Following the Reserve Bank of India's (RBI) decision to leave benchmark interest rates unchanged, economists says the central bank is likely to resist the pressure to ease for the remainder of the year to ward off a potential rebound in inflationary pressures.
The central bank held the key policy repo rate steady at 8 percent on Tuesday, in line with expectations, but warned of inflationary risks should a shortfall in monsoon rains trigger a run-up in food prices.
"The RBI…remains aptly concerned about upside risks to inflation and, consistent with this, reiterated its commitment to ensure sustained disinflation," Frederic Neumann, co-head of Asian economic research at HSBC wrote in a note following the decision.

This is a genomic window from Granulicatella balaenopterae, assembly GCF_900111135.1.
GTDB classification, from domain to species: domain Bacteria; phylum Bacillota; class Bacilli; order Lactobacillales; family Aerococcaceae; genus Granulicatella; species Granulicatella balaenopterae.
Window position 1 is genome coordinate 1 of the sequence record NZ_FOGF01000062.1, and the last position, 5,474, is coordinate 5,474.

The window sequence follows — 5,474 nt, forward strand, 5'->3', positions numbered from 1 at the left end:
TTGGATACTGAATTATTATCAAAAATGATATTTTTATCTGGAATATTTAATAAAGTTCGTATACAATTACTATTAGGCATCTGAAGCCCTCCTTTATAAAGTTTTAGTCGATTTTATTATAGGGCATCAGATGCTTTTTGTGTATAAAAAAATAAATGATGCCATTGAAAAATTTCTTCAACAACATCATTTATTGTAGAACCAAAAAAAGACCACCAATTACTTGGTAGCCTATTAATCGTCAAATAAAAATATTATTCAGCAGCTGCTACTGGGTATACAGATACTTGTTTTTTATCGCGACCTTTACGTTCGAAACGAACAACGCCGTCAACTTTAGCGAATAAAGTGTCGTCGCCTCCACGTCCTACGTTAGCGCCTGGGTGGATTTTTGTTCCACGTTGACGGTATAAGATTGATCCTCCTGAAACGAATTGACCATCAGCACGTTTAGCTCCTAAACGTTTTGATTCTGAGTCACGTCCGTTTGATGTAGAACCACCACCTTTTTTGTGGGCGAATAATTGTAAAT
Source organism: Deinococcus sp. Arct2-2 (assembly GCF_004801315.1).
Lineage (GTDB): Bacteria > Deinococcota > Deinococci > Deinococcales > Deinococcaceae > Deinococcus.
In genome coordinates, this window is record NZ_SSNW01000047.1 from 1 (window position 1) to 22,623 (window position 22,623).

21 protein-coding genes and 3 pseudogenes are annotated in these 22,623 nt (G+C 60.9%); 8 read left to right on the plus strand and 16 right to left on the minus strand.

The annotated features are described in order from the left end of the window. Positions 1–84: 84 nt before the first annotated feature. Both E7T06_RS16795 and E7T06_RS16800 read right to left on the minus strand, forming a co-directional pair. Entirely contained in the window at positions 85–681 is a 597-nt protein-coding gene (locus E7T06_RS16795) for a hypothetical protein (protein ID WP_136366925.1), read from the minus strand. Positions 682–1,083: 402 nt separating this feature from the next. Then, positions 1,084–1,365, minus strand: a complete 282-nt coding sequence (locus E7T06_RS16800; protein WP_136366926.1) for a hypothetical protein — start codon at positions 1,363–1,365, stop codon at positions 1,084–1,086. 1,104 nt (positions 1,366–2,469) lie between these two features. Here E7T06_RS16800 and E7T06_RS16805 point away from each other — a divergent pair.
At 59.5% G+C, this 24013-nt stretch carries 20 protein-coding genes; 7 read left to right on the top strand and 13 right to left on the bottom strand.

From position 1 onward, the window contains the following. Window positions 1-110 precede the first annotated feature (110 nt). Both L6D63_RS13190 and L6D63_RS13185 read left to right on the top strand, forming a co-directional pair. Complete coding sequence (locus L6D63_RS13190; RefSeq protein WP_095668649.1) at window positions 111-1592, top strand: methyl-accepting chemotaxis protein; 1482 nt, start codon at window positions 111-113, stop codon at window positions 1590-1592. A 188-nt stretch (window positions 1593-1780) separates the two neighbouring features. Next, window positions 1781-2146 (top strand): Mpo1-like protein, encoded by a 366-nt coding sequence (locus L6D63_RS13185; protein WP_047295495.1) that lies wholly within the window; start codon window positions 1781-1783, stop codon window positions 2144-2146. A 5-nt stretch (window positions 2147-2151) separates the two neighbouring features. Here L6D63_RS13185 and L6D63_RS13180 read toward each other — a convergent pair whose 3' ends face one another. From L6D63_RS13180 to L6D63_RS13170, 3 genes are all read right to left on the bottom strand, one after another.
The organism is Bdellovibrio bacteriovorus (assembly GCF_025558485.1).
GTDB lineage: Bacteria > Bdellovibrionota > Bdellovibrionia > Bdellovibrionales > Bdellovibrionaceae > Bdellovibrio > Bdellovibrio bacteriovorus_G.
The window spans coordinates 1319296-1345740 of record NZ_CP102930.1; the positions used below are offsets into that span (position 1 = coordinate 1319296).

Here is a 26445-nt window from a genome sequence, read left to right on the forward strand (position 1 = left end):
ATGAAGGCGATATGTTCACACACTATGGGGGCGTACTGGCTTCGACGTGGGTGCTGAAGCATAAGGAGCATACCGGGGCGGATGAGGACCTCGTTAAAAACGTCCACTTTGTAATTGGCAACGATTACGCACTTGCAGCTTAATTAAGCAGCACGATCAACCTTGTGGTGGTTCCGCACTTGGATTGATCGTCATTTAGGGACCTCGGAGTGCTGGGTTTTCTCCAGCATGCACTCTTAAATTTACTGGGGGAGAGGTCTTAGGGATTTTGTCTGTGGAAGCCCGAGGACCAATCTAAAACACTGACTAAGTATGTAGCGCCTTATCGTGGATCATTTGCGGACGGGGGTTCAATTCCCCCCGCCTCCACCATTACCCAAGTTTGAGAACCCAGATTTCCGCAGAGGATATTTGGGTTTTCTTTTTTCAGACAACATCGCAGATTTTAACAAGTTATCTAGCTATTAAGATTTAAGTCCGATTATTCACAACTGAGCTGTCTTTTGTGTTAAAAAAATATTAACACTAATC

In a statement accompanying the monetary policy review, the central bank said there are upside risks to its consumer price index (CPI) inflation target of 6 percent by January 2016, warranting a "heightened state of policy preparedness."
The central bank will likely wait till the end of the year, once the monsoon season has passed, to get a clearer picture on price pressures before making a decision to lower rates, said Neumman.
"We believe that the speed and nature of the recovery will determine rate cuts. A sharp recovery supported by a boost in consumption demand would stoke inflation given the sluggish supply response in the economy arising from structural constraints," he said.